The moment has arrived; your book is ready for its debutante ball. But no matter how finely honed its grace and manners, formatting and prose, it still needs to be dressed in an eye-catching cover that lets the readers of the world know exactly what genre and subgenre she is, and what promises are being made that will be revealed if they can take her home…
And if you’re like me, you’re not an artist. (Really; I just feed them.) So you have to get someone else to do that. Read more
I woke up this morning to see that the beautiful, wealthy people at the top of the American publishing scene are telling me publishing is doing well! Whew. That’s a load off. And here, I can’t actually remember the last time I purchased a hardcopy genre novel. I suspect it was before Wee Dave was born, for a couple of reasons. First, disposable income. Second, I don’t remember a whole lot of the last four years.
Ok, the truly entertaining part of John Sargent’s (CEO of Macmillan) comments wasn’t thanking President Trump for trying to block the publication of Michael Wolff’s magnificent work of fiction Fire & Fury. (I still think the POTUS’ mobilization of the DOJ – aside from being apparently juvenile – was mostly trolling his political and cultural opponents.) Oh, no. That’s what followed, where he pulled off his gleaming helmet, wiped his noble brow, and assured us he believes “free speech … is the greatest value” in publishing. Such a paladin. I’m so glad powerful businessmen are there to defend our rights. I just wish they’d do it consistently, since that’s what they claim to be for.
Okay, guys (and gals, and others, etc.) I don’t usually go this route, but I’ve been watching things unfold from the front row, and my harping on professionalism is coming ‘round again. In short: always be yourself, always be above board, and always be a professional.
For those who aren’t aware (just decanted from a cloning tube, released from cold-storage, or been rocking the mountain-top guru gig (nice work, if you can get it)), a couple of months ago, ConCarolinas announced that Friend of the MGC and all-around good guy John Ringo had been selected as an special guest for the 2018 convention, which just wrapped up this past weekend. The internet almost immediately kersplodeyed, and the crybullies mobbed in force. All the usual suspects came swinging all the usual epithets, and everybody else got tired.
I’ve written before about how important it is for any indie or hybrid-author to keep up with the terms of service for all outlets for their books. That is particularly important because those ToS are fluid. Every store changes them from time to time. Sometimes it is in response to a problem they have seen. Sometimes it is in response to what other stores have done. The reason for the change isn’t really important. What is important is that we, as authors, know what the rules are and do whatever it takes to stay in good standing with the store. Read more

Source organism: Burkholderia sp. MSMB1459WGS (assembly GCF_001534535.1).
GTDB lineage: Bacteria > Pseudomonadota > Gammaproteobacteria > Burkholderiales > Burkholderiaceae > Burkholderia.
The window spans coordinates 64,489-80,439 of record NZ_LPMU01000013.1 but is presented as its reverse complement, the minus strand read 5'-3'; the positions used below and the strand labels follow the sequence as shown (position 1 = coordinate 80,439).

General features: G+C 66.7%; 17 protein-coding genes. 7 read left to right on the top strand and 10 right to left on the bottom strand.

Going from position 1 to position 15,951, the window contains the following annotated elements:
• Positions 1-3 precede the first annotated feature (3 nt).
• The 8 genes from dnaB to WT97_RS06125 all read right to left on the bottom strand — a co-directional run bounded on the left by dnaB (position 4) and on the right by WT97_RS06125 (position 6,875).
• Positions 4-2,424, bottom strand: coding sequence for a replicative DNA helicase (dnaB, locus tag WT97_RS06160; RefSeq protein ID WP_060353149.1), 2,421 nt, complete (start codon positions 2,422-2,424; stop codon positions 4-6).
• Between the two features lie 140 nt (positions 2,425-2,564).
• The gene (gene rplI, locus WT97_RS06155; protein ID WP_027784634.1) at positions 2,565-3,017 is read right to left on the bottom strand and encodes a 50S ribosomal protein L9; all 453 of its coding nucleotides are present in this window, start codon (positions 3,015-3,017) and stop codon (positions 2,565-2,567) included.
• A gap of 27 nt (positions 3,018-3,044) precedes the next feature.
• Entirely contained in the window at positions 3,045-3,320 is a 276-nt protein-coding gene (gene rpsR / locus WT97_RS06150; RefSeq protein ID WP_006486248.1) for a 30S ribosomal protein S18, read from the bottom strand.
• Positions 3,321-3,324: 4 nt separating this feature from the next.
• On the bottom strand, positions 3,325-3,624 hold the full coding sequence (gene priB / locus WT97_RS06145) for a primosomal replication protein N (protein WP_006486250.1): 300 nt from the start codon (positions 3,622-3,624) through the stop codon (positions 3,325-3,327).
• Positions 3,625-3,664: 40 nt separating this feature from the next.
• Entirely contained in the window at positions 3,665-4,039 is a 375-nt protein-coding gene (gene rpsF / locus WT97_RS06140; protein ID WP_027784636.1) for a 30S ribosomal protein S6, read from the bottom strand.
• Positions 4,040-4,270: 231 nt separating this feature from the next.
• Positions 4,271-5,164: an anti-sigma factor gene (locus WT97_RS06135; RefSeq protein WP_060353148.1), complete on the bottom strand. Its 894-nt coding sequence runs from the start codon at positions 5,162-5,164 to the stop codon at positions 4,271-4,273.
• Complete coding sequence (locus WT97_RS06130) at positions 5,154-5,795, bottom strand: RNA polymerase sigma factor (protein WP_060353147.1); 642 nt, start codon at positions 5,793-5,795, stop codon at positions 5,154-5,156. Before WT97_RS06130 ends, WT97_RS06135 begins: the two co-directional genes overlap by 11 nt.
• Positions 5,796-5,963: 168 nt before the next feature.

This one slipped by me while I’ve been too busy offline: Author earnings did a presentation on Science Fiction & Fantasy at the 2018 Nebula Conference.
Impressions? Thoughts? I’m still fairly swamped, so I’m betting I’m going to miss a few things on my initial read-through.
(And you see that book I put up in the image? It’s an excellent book. I’m getting to read the fourth one right now, because for some crazy reason, Margaret thinks I can write blurbs. If you want hijinks and hilarity, grad students and grackles (think raven, but smaller and even more annoying), check it out!)
And guess what? The sequel’s out! An Opening In the Air has campus protests, outside agitators looking to volunteer students to be martyrs, even more grackles, grad students who just want to math (and teleport. and fly), and really that wasn’t supposed to be on fire… Check it out!
Occasionally, you’ll hear a new writer to the field (especially one who’s come in fully indie, in the last 10 years), ask “Why is X genre called a dead genre?” If there’s a group of indie authors, all equally focused on writing stories, they may start getting deep in the weeds on themes versus character arcs vs. popular movies vs. whatever to explain it. Those have nothing to do with it. Read more
Science Fiction and Fantasy are oddball genres, because they’re based on setting instead of type of plot. Romance and Horror have an emotional plot arc they have to hit in the story, while Mystery, Thriller, and Suspense have to start with a problem or puzzle (usually a murder, for mystery) and solve it by the end of the story. Scifi, though, can have any other genre… in space!
This leads to my husband asking me for keywords, and then looking very confused when I tell him “heist!” Read more